[AtomSoft] has the project up on OSH Park ($1.55 for three. How cool is that?), and we assume he’ll be selling the official World’s Smallest Arduino-compatible board at Tindie in time.
Filed under: Arduino Hacks
, ATtiny Hacks
For a few years now, the Rigol DS1052E has been the unofficial My First Oscilloscope™. It’s cheap, it’s good enough for most projects, and there have been a number hacks and mods for this very popular scope to give it twice as much bandwidth and other interesting tools. The 1052E is a bit long in the tooth and Rigol has just released the long-awaited update, the DS1054Z. It’s a four-channel scope, has a bigger screen, more bells and whistles, and only costs $50 more than the six-year-old 1052E. Basically, if you’re in the market for a cheap, usable oscilloscope, scratch the ~52E off your list and replace it with the ~54Z.
With four channels of input, [Dave Jones] was wondering how the engineers at Rigol managed to stuff two additional front ends into the scope while still meeting the magic price point of $400. This means it’s time for [Dave] to reverse engineer the 1054Z, and give everyone on the Internet a glimpse at how a real engineer tears apart the worth of other engineers.
The first thing [Dave] does once the board is out of the enclosure is taking a nice, clear, and in-focus picture of both sides of the board. These pictures are edited, turned into a line drawing, and printed out on a transparency sheet. This way, both sides of the board can be viewed at once, allowing for a few dry erase marker to highlight the traces and signals.
Unless your voyage on the sea of reverse engineering takes you to the island of desoldering individual components, you’ll be measuring the values of individual components in circuit. For this, you’ll want a low-voltage ohms function on your meter; if you’re putting too much voltage through a component, you’ll probably turn on some silicon in the circuit, and your measurements will be crap. Luckily, [Dave] shows a way to test if your meter will work for this kind of work; you’ll need another meter.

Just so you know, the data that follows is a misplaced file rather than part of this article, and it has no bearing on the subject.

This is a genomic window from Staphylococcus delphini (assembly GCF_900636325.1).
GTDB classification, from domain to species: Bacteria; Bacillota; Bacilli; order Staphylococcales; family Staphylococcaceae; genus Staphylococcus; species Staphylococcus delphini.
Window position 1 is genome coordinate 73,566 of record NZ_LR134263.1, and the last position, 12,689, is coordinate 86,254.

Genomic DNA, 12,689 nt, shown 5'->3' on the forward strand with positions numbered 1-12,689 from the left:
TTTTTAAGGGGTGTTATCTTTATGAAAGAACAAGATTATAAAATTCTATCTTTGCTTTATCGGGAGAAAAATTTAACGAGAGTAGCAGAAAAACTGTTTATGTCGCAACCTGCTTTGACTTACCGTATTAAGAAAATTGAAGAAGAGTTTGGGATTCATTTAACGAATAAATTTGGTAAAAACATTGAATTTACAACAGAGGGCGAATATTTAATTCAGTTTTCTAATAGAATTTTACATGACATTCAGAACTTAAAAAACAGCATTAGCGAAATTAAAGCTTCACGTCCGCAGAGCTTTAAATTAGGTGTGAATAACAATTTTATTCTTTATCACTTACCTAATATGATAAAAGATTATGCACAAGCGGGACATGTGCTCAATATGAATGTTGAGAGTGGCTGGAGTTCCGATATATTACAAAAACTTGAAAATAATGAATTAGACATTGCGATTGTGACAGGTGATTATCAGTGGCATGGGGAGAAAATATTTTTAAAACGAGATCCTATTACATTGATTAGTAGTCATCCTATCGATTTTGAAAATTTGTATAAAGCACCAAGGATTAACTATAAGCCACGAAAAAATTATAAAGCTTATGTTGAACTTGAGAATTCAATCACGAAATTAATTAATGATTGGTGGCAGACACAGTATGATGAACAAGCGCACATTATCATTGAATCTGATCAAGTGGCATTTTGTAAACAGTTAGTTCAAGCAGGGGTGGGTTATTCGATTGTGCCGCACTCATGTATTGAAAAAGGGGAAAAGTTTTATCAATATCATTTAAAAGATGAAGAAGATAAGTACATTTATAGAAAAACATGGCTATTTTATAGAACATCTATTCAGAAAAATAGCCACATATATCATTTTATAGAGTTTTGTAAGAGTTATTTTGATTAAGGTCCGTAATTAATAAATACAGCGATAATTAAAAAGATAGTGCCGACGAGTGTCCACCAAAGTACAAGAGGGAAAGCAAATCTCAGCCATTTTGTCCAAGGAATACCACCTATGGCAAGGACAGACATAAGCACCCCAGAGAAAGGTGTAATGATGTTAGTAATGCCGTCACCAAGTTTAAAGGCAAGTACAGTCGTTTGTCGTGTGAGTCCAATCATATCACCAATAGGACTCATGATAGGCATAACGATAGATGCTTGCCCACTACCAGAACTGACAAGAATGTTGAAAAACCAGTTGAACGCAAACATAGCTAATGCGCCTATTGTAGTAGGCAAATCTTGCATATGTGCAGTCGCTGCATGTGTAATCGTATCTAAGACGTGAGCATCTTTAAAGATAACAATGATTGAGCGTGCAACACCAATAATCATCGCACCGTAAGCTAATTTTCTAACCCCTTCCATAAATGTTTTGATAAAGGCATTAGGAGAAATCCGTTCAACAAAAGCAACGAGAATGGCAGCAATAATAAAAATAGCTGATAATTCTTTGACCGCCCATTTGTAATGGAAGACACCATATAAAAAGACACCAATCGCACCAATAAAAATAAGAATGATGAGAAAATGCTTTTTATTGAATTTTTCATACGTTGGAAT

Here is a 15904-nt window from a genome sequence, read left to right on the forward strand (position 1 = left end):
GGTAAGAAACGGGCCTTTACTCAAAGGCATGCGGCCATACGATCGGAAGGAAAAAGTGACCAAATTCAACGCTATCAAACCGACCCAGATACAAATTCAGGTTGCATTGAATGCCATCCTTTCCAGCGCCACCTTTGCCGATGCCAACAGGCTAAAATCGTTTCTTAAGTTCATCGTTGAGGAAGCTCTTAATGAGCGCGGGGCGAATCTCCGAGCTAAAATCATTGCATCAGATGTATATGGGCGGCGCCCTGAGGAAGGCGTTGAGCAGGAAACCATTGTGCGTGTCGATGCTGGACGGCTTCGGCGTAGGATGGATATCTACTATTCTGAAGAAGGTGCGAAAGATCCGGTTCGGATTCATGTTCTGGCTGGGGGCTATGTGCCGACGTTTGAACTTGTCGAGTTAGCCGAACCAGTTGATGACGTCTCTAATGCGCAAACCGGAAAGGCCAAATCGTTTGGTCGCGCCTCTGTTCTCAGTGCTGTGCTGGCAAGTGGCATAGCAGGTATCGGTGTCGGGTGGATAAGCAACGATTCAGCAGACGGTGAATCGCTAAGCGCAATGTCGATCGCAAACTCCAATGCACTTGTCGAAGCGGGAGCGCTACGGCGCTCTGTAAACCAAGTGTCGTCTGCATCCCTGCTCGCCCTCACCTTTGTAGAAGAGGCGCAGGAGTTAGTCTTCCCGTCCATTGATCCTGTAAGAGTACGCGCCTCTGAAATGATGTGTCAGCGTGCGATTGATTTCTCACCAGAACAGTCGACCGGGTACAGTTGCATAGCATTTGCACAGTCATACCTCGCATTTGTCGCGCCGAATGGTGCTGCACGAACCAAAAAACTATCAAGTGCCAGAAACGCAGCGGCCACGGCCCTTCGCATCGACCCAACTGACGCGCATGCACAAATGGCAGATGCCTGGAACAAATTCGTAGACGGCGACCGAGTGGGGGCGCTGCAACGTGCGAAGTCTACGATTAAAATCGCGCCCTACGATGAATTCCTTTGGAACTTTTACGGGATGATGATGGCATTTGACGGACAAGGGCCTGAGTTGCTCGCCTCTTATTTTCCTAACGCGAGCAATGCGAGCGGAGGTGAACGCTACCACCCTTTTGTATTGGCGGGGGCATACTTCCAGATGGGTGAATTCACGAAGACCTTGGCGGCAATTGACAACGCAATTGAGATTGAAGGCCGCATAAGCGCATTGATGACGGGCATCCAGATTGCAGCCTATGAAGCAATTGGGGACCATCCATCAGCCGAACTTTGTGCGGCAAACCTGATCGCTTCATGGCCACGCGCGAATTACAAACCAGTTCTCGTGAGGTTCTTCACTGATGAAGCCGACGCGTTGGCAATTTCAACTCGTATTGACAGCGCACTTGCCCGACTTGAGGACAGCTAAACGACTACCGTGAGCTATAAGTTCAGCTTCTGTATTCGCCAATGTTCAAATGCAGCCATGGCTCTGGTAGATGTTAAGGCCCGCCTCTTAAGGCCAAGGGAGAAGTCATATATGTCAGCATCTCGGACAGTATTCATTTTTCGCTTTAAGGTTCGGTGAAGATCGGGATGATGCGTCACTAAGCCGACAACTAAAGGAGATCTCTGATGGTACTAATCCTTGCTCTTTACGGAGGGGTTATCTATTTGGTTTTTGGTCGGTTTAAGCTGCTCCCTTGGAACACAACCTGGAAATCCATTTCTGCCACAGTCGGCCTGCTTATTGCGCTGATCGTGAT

From there, it’s basically looking at datasheets and drawing a schematic of the circuit; inputs go at the left, outputs at the right, ground is at the bottom, and positive rails are at the top. It’s harder than it sounds – most of [Dave]‘s expertise in this area is just pattern recognition. It’s one thing to reverse engineer a circuit through brute force, but knowing the why and how of how the circuit works makes things much easier.
Filed under: how-to
, tool hacks
A rupture in the crust of a highly magnetized neutron star, shown here in an artist’s rendering, can trigger high-energy eruptions. Fermi observations of these blasts include information on how the star’s surface twists and vibrates, providing new insights into what lies beneath. Image Credit: NASA’s Goddard Space Flight Center/S. Wiessinger
NASA’s Fermi Gamma-ray Space Telescope detected a rapid-fire “storm” of high-energy blasts from a highly magnetized neutron star, also called a magnetar, on Jan. 22, 2009. Now astronomers analyzing this data have discovered underlying signals related to seismic waves rippling throughout the magnetar.